Leading the way

May 16, 2004

AMERICA'S apartheid laws would fall, one by one, in the years following the Supreme Court's ruling on May 17, 1954, in the consolidated Brown vs. Board of Education cases. While Brown specifically swept away laws that denied rights to black schoolchildren, its triumph was about much more.

The lawyers who built the case, the justices who ruled unanimously, and the fractured society that uneasily awaited the decision understood that any affirmation of constitutional rights guaranteed Americans regardless of color would help topple Jim Crow. The next year, Rosa Parks was refusing to give up her seat on a Montgomery, Ala., bus. Court orders would open Maryland beaches and parks to integration. In time, housing covenants would be shattered. Restrictions on interracial marriage would end. Voting rights would be won.

But first, Brown would expose the sham of "separate but equal" in educational opportunities. Even this newspaper had bragged about Maryland's so-called equal education for blacks, despite the lack of high schools for blacks in the counties, the hand-me-down books (that still occasionally surface in city school libraries), the lower pay for black teachers who toiled in segregated classrooms. Chief Justice Earl Warren was unequivocal: Separate was inherently and patently unequal.

Today, we look back and see how efforts at integration were thwarted, and how in many areas, inequality was allowed to persist long after the legal walls were torn down.

It's not possible to commemorate the Brown victory without noting its remedial lesson, that changing laws does not change hearts. Brown opened many a door. Regrettably, many segments of American society obstructed the threshold or refused to cross it. Change came slowly, painfully, and at each turn met resistance that too often was violent. Is it any wonder that today, when thoughtful people gather to discuss Brown's impact, many who led the way -- black and white -- describe palpable memories of intermingled fear, curiosity, anger, loneliness, anxiety, resoluteness, even bitterness?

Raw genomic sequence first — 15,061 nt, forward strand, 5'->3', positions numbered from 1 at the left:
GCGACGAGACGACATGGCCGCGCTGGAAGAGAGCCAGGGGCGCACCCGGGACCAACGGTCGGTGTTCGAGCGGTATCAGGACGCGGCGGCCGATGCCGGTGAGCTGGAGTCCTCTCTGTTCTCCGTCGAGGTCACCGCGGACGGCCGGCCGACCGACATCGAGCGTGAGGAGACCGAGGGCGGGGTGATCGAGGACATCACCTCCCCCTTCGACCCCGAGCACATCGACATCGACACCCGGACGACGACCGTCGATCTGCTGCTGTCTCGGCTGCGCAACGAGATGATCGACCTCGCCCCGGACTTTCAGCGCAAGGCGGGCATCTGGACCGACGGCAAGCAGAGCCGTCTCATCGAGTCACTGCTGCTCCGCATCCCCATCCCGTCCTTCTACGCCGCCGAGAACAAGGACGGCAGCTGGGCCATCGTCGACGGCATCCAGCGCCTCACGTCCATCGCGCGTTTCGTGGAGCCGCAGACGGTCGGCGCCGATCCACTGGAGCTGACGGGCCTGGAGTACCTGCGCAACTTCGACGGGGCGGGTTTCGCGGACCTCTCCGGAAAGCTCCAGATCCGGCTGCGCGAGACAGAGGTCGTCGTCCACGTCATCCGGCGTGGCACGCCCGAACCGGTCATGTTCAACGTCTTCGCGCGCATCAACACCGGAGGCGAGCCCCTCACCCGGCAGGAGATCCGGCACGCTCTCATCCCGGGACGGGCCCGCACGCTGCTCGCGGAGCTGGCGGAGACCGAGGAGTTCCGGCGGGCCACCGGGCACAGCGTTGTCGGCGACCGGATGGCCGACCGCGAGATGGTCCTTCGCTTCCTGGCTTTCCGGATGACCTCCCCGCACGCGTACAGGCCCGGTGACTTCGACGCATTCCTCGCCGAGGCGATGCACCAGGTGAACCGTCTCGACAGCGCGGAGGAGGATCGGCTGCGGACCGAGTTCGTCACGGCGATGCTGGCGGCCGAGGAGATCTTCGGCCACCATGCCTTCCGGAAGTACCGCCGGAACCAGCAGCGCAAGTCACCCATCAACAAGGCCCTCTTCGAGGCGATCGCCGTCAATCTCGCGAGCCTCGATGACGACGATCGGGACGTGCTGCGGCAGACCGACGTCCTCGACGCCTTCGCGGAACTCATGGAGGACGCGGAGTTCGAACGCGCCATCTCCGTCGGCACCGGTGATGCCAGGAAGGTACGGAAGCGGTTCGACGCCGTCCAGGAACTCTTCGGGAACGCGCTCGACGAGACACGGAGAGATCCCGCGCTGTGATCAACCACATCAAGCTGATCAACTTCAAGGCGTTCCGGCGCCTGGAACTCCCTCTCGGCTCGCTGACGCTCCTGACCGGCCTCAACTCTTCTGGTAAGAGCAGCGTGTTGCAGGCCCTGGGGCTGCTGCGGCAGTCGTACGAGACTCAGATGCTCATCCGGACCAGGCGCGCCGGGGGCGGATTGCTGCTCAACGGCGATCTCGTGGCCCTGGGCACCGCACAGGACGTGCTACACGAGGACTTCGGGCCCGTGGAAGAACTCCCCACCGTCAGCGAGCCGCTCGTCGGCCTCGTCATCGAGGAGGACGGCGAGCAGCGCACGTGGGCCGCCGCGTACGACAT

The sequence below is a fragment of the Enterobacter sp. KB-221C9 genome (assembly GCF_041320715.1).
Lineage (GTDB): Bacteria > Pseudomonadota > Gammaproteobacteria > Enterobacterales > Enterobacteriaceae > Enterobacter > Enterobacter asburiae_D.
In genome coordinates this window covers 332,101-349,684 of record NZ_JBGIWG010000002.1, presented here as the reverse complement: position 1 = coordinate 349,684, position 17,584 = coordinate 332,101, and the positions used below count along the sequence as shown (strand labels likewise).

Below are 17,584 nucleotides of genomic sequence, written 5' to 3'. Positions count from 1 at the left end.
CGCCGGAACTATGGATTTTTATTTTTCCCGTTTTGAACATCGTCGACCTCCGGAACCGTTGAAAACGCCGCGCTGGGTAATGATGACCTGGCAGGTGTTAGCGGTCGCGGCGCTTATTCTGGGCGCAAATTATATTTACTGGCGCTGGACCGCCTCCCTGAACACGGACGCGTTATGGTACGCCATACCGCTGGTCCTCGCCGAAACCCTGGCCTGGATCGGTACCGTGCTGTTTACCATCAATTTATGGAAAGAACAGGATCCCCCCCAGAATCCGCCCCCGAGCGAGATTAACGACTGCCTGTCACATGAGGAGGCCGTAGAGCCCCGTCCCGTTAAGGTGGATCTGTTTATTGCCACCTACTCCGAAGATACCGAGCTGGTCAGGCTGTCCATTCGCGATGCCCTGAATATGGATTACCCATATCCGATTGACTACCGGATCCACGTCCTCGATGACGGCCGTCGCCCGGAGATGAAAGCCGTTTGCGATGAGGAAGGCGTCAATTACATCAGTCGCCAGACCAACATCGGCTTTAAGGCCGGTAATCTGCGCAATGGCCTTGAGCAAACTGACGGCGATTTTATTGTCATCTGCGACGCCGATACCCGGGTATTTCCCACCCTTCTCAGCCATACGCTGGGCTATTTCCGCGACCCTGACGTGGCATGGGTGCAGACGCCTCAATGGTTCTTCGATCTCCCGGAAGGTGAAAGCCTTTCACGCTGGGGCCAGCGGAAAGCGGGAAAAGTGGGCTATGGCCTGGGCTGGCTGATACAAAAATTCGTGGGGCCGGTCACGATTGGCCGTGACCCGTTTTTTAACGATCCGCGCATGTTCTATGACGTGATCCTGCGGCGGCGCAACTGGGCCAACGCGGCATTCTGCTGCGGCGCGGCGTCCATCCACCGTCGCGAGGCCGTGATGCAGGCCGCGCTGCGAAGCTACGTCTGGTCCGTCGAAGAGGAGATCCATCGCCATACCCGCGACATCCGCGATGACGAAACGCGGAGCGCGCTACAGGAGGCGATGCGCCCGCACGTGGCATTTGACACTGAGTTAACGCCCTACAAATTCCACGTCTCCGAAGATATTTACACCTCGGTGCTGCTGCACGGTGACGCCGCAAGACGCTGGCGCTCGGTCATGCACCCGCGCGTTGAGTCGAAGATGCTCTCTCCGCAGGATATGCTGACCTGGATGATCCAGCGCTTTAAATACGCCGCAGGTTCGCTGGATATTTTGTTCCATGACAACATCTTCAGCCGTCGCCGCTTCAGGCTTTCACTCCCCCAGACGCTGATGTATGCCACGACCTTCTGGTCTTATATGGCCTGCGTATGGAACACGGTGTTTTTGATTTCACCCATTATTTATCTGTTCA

Despite the many personal and institutional triumphs made when and where access to a better education was delivered, Brown's promise remains unfulfilled.

The nation's public schools, especially its urban schools, are again largely segregated, and burdened with presumptions of -- and in many cases actual -- inferiority. We need look no further than Baltimore to see the impact. School systems with the largest concentrations of the poor and children of color typically have less-qualified teachers, lower graduation rates, lower test scores, and staggering needs for resources and special education services.

It is not a separation sanctioned by law. Now it is supported by the abandonment of urban areas by the middle class, white and black, whose wealth and political clout follow them to the suburbs -- undeniably an unanticipated reaction to Brown. And today, a direct line can be drawn from Brown to Thornton and similar funding battles across the country connecting the campaign to eradicate "separate but equal" to the contemporary legal challenges demanding adequacy if not equity in school funding. But we also know that money alone won't solve the problem; concentrated poverty and inadequate preparation also must be addressed.

The unresolved issue of equal opportunity 50 years after Brown remains Maryland's and the nation's shame. The solution remains elusive, but the challenge is clear. The Brown anniversary demands that we remember a time when America put its children in the forefront of its hopes and ideals. We need no more reminder than to see the quintessential images of girls with beribboned hair and bobby socks, boys in suit jackets and skinny ties, showing uncommon courage as they broke the color bar, as they led the way.

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